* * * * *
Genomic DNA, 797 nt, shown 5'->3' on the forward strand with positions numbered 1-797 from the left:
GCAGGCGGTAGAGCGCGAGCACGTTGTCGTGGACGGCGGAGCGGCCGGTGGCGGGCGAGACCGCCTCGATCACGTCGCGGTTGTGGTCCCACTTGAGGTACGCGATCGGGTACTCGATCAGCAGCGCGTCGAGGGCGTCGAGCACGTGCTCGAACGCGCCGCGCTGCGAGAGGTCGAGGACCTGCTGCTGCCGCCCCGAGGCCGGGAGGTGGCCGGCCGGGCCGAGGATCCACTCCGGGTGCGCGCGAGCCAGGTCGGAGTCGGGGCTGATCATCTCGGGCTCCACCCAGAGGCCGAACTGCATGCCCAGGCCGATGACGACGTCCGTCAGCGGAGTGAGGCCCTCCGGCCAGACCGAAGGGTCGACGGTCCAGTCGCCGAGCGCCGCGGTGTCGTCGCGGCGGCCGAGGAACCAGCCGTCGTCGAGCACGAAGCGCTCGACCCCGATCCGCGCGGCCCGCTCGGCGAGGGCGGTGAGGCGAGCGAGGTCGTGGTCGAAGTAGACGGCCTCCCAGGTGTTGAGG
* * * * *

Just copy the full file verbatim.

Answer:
Genomic DNA, 797 nt, shown 5'->3' on the forward strand with positions numbered 1-797 from the left:
GCAGGCGGTAGAGCGCGAGCACGTTGTCGTGGACGGCGGAGCGGCCGGTGGCGGGCGAGACCGCCTCGATCACGTCGCGGTTGTGGTCCCACTTGAGGTACGCGATCGGGTACTCGATCAGCAGCGCGTCGAGGGCGTCGAGCACGTGCTCGAACGCGCCGCGCTGCGAGAGGTCGAGGACCTGCTGCTGCCGCCCCGAGGCCGGGAGGTGGCCGGCCGGGCCGAGGATCCACTCCGGGTGCGCGCGAGCCAGGTCGGAGTCGGGGCTGATCATCTCGGGCTCCACCCAGAGGCCGAACTGCATGCCCAGGCCGATGACGACGTCCGTCAGCGGAGTGAGGCCCTCCGGCCAGACCGAAGGGTCGACGGTCCAGTCGCCGAGCGCCGCGGTGTCGTCGCGGCGGCCGAGGAACCAGCCGTCGTCGAGCACGAAGCGCTCGACCCCGATCCGCGCGGCCCGCTCGGCGAGGGCGGTGAGGCGAGCGAGGTCGTGGTCGAAGTAGACGGCCTCCCAGGTGTTGAGG